“The improved shooting is because of all the work we’ve put in,” said freshman center Cam Oliver, who was 12-of-15 from the floor for 28 points against Eastern Washington. “But our identity still is defense. On offense, we just want to do what comes naturally for us.”

“We’re getting better as a team,” Musselman said, attempting to explain the improved shooting recently. “I think our team is getting better in a lot of areas. We’re different than what we were before.”

The Wolf Pack has never lost to Vermont in three games, beating the Catamounts 69-49 at Lawlor Events Center on Nov. 17, 2003, 74-64 at Lawlor on Feb. 19, 2005 and also 77-62 at Vermont on Nov. 23, 2006.

“They are really well-coached and they have excellent execution,” Musselman said. “Against Montana and Eastern Washington we played great defense in the second half of both of those games to win. Against Vermont we will have to play great defense for the entire 40 minutes.”

The Catamounts, of the America East Conference, don’t have a player who is averaging as many as 30 minutes a game or scores more than 12 points a game. Point guard Trae Bell-Haynes is averaging 12.0 points, 3.5 assists, 2.7 rebounds a game and makes 40 percent of his 3-pointers. Ethan O’Day, a 6-foot-9 senior, averages 11.8 points and 6.3 rebounds while Kurt Steidl, a 6-6 junior, averages 11.3 points and 5.3 rebounds. Ernie Duncan, a 6-3 freshman, is averaging 11.3 points and makes 44 percent of his threes. Cam Ward, a 6-2 sophomore, scores 9.3 points a game.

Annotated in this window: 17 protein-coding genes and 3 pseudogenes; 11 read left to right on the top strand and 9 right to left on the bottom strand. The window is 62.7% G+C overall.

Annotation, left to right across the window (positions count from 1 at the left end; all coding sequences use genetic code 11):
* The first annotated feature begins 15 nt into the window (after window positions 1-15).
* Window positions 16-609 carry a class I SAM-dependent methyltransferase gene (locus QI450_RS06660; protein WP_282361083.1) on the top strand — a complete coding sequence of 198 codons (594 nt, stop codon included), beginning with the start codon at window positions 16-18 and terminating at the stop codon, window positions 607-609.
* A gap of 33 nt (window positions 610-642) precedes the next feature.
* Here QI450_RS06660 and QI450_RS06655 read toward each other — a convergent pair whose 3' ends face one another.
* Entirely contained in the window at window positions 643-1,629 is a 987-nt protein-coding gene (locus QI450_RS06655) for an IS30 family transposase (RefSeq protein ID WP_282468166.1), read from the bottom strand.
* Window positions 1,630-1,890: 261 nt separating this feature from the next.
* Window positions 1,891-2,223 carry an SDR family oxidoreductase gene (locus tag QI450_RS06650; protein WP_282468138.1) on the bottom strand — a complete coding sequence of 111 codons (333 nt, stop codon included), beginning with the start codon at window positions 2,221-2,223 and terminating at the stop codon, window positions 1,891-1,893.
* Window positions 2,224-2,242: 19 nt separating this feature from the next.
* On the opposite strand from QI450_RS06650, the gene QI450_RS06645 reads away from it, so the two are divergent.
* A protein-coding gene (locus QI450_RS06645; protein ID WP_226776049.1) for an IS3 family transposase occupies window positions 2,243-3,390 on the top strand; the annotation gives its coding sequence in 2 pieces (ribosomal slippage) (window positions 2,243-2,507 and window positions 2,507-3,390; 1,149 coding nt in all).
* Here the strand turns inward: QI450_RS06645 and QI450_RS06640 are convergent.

“Their point guard does a great job of getting into the teeth of the defense,” Musselman said. “They are a very difficult team to defend.”

The Catamounts average 75 points a game and shoot 48 percent from the floor and 38 percent on threes. Vermont started the year 4-6 but has won nine of its last 10 games. Two of its losses this year were to Purdue 107-79 and Florida 86-62 back in November.

Catamounts coach John Becker is now in his fifth year and has won 20 or more games every year. He is 110-62 at Vermont and has been to five postseason tournaments (3 CBI, one NCAA, one NIT) in five years. The Catamounts got to the CBI semifinals last year and lost 71-65 at Louisiana Monroe.

The Wolf Pack is 2-2 this year when it has one or two days to prepare for an opponent. “One day to prepare is hard,” Criswell said. “We definitely have to lock in even more.”

“It just comes down to who is really dialed in,” Oliver said.

Musselman said he didn’t sleep at all Monday night after the victory over Eastern Washington because he had to start his preparation for Vermont immediately.

“Our focus is all on Vermont right now and it’s not about trying to clean up our own end,” Musselman said. “A lot of programs just do what they do and don’t worry too much about the opposition. But we’re not like that. We’re not going to just go out there and play Nevada basketball no matter what the opposition does. We’re going to figure out what that team does and try to take things away from them.”

The biggest thing the Pack wants to take away from Vermont is a berth in the CBI finals next week.

“We’re excited,” Musselman said. “We’re one game away from playing in a championship series.”